11. 11. The Model: The Cognitive-Motivational-Relational Theory The dominant American model of stress and coping is the Cognitive-motivational-relational theory, by Richard S. Lazarus (Lazarus and Folkman, 1984; Lazarus, 1991). This transactionist model states that the stress-coping relationship is one of process. Its emphasis is on the interdependence of variables changing through time. In this formulation, cognitive interpretation and personal motivation play a major role – hence the name, Cognitive-motivational-relational theory. Inclusion of the term “relational” serves to underscore the importance of a new level of theoretical analysis, called “relational meaning.” Relational meaning refers to that which incorporates an individual’s unique experience within a given stress-coping encounter, taking into account the individual’s beliefs and goals about that encounter. In other words, the stress-coping process must not only be considered in terms of context (e.g. “school” or “peer relations”), but also in terms of the individual’s experience and interpretation of the particulars of the given encounter within the given context. Stress, Appraisal, and Coping: Definitions According to Lazarus (1991), stress cannot be clearly defined without reference to one’s perception. He explains: “the analogy to load, stress, and strain in engineering, like the activation or drive model in psychophysiology, failed, because psychological stress and emotion cannot be adequately defined without reference to an individual's motivation and the way that individual defines and evaluates relationships with the environment” (1991, p. 10). Lazarus’ Cognitive-motivational- relational theory therefore addresses the definition of stress by way of “appraisal.” Appraisal is essentially cognitive evaluation or interpretation of one’s experience. According to Lazarus and Folkman (1984), “Psychological stress involves a particular relationship between the person and the environment that is appraised by the person as taxing or exceeding his or her resources and endangering his or her well being” (p. 19). “Primary appraisal” and “secondary appraisal” govern the experience of stress (Lazarus, 11
  12. 12. 1991). Primary appraisal involves the determination that an encounter is relevant to one's well being, based on one’s beliefs and goals. Secondary appraisal involves the determination of coping options – that is, “whether any given action might prevent harm, ameliorate it, or produce additional harm or benefit” (Lazarus, 1991, p. 133). Coping itself is defined by Lazarus (1991) as consisting of “cognitive and behavioral efforts to manage specific external or internal demands (and conflicts between them) that are appraised as taxing or exceeding the resources of the person” (p. 112). Appraisal is involved in a feedback process with coping. Appraisal initiates coping, which in turn initiates reappraisal. Appraisal and coping are therefore sometimes difficult to distinguish. For simplicity, the appraisal-coping process can be conceptualized as a serial one (e.g., an employee may appraise an upcoming performance evaluation as consequential to his/her well-being, leading him/her to employ a problem-solving strategy). However, it is actually a parallel, transactional one – because appraisal and coping reflect joint involvement of ongoing interaction between person and environment variables (e.g., in the preceding case, the boss may meanwhile notice the employee taking the upcoming evaluation seriously and therefore decide to reduce the stringency of the evaluation – as a result of this joint involvement, the employee may ultimately begin to see him/herself as the kind of person who need not fear evaluations). Coping itself is further delineated in Lazarus’ framework, as discussed in the following section. Problem-focused and Emotion-focused Coping Lazarus and Folkman (1984) have identified “problem-focused coping” and “emotion-focused coping” as conceptually distinct kinds of coping. The former is action-centered and aimed at changing the objective reality of the person-environment relationship. The latter is cognition-centered and aimed at changing one’s subjective experience of the person-environment relationship. To illustrate the problem/emotion-focused coping distinction, Lazarus provides the example of facing off with an enemy. In the context of the child’s world, the “enemy” might be a bully on the playground. Problem-focused coping would include display of aggression to ward off the enemy. It 12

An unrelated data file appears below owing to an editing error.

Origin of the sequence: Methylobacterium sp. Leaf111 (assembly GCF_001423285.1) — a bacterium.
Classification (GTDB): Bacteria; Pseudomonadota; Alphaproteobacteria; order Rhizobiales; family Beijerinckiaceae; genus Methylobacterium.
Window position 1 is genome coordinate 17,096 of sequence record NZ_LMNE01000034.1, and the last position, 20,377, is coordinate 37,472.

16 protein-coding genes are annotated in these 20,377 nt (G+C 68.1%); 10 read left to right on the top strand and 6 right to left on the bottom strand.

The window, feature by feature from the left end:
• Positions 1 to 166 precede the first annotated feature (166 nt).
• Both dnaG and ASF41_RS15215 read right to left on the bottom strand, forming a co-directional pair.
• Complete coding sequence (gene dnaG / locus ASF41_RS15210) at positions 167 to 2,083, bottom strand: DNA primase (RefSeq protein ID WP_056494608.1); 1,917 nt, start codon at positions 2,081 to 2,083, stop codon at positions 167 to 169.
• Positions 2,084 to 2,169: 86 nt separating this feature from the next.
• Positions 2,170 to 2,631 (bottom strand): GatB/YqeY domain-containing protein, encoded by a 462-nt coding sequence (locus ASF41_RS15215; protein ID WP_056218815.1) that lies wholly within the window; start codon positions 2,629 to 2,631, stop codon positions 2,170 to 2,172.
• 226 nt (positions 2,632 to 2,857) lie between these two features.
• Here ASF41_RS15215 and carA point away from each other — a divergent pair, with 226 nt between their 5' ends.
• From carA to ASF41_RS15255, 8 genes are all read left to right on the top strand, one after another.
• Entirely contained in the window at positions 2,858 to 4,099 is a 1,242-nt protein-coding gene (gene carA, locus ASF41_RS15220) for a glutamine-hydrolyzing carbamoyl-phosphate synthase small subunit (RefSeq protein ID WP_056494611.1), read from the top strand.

13. 13. aims to change the actual relationship between the individual and the enemy. Emotion-focused coping would include “thinking positive” in the face of the enemy. It aims to change one’s subjective experience of the enemy. In practice, any coping that changes one’s objective reality, by way of problem-focused coping, likely results in some degree of change in one’s subjective experience. Conversely, any coping that changes one’s subjective experience, by way of emotion-focused coping, likely results in some degree of change in one’s objective reality. Moreover, coping may have the appearance of being emotion-focused when it is actually problem-focused, or vice versa. Consider a crying child. He or she may be crying simply as a means of “releasing” emotion – in order to feel better. Conversely, he or she may be crying as a means of attracting the attention of others – in order to fix his or her problem, and subsequently feel better. Additionally, sometimes one coping strategy is intended to simultaneously serve both problem and emotion-focused purposes. For example, one may choose to ignore a problem and by not thinking about it feel better (emotion-focused coping). At the same time, one may choose to ignore the problem in order to convey to others that one is not concerned with it, such that others’ confidence will either increase or decrease, depending on the goal (problem-focused coping). In regards to gaining self-confidence and increasing the confidence of others, consider a military commander who denies the intensity of a mission in order to increase his own morale and that of his troops, in the face of an impending threat that would otherwise be psychologically insurmountable. In regards to gaining self-confidence and decreasing the confidence of others, consider a victim of bullying who ignores derision in order to increase his self-esteem and to demonstrate to the bullies that he or she is unaffected. Research on American Children’s Stress and Coping Developmental studies of stress and coping provide a means of understanding stress and coping as a process. They have blossomed in the past 10 years. Psychologists have learned that early 13